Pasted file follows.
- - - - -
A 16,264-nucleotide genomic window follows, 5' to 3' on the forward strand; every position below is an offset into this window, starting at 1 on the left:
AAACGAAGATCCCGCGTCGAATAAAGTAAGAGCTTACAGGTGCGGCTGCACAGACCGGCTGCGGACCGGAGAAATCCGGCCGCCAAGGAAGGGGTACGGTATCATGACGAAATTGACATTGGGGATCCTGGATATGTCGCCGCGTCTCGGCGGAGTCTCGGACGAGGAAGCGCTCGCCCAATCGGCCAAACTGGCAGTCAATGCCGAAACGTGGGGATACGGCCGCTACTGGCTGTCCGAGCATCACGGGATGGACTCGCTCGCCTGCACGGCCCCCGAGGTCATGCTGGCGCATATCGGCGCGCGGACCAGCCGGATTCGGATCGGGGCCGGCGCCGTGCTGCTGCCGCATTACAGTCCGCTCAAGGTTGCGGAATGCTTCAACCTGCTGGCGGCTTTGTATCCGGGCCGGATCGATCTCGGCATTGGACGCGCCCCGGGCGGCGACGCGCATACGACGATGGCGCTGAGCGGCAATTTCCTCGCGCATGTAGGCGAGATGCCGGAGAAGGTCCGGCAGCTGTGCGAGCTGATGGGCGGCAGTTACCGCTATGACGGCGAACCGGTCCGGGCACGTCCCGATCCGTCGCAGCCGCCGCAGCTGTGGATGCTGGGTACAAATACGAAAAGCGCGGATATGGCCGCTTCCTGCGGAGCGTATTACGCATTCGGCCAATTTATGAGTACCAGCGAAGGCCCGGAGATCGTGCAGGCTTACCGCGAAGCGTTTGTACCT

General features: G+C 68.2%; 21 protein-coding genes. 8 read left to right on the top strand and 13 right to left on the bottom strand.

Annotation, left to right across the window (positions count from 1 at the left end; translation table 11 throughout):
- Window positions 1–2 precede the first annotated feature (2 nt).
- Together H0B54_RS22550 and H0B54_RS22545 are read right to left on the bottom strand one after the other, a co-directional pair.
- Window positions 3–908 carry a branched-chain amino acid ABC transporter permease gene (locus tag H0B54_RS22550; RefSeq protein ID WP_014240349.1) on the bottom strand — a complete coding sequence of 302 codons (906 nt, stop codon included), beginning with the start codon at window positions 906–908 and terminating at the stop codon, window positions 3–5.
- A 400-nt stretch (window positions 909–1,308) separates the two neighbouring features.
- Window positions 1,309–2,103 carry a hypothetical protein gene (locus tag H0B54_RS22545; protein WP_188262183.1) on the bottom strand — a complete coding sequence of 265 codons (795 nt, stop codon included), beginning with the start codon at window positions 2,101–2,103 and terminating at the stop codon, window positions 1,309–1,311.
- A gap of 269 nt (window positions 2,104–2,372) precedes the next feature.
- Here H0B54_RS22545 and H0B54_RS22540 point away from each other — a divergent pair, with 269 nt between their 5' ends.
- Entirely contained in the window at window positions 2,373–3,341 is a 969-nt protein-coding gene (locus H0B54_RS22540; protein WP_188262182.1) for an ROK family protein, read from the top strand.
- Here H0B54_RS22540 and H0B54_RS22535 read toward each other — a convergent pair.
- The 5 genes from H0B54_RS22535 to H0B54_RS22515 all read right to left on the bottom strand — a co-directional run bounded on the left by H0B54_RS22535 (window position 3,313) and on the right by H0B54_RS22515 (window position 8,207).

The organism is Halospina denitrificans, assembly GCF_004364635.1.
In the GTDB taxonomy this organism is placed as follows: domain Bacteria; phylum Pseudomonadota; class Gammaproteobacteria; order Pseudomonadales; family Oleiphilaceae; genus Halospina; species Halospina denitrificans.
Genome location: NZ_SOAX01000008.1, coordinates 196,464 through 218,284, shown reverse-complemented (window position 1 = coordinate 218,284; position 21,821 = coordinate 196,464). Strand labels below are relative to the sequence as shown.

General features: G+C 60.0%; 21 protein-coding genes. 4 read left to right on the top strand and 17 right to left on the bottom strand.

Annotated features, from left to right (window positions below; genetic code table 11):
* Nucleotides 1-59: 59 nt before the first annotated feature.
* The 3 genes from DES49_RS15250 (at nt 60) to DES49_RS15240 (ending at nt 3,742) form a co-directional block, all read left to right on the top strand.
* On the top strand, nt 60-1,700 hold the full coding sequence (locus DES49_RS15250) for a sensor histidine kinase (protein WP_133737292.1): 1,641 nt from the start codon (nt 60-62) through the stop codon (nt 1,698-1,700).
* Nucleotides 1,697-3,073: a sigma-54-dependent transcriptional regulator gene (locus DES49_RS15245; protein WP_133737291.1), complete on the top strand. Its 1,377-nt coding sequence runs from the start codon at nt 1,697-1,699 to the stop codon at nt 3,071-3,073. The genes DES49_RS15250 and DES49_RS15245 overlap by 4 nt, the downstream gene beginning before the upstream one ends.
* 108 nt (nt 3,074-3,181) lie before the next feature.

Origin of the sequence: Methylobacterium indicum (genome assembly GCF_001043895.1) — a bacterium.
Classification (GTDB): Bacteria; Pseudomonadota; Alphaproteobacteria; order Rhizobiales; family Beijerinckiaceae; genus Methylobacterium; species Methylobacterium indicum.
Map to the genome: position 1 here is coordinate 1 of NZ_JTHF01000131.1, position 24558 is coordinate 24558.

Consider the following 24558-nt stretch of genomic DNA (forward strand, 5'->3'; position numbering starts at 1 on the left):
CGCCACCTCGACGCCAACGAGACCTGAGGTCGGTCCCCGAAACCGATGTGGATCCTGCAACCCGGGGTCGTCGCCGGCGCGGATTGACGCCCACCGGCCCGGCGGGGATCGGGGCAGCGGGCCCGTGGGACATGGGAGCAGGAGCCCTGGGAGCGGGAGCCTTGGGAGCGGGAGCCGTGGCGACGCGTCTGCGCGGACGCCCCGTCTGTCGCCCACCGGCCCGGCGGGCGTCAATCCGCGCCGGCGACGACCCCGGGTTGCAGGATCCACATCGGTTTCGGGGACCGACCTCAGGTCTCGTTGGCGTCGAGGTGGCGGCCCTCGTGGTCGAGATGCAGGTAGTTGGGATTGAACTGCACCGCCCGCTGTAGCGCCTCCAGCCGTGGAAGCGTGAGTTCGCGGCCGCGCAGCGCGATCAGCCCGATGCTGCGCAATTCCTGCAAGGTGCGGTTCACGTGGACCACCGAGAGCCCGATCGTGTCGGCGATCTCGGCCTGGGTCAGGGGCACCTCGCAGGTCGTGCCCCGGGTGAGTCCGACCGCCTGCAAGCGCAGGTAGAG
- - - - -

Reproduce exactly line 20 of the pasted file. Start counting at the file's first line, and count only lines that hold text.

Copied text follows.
* Nucleotides 1-59: 59 nt before the first annotated feature.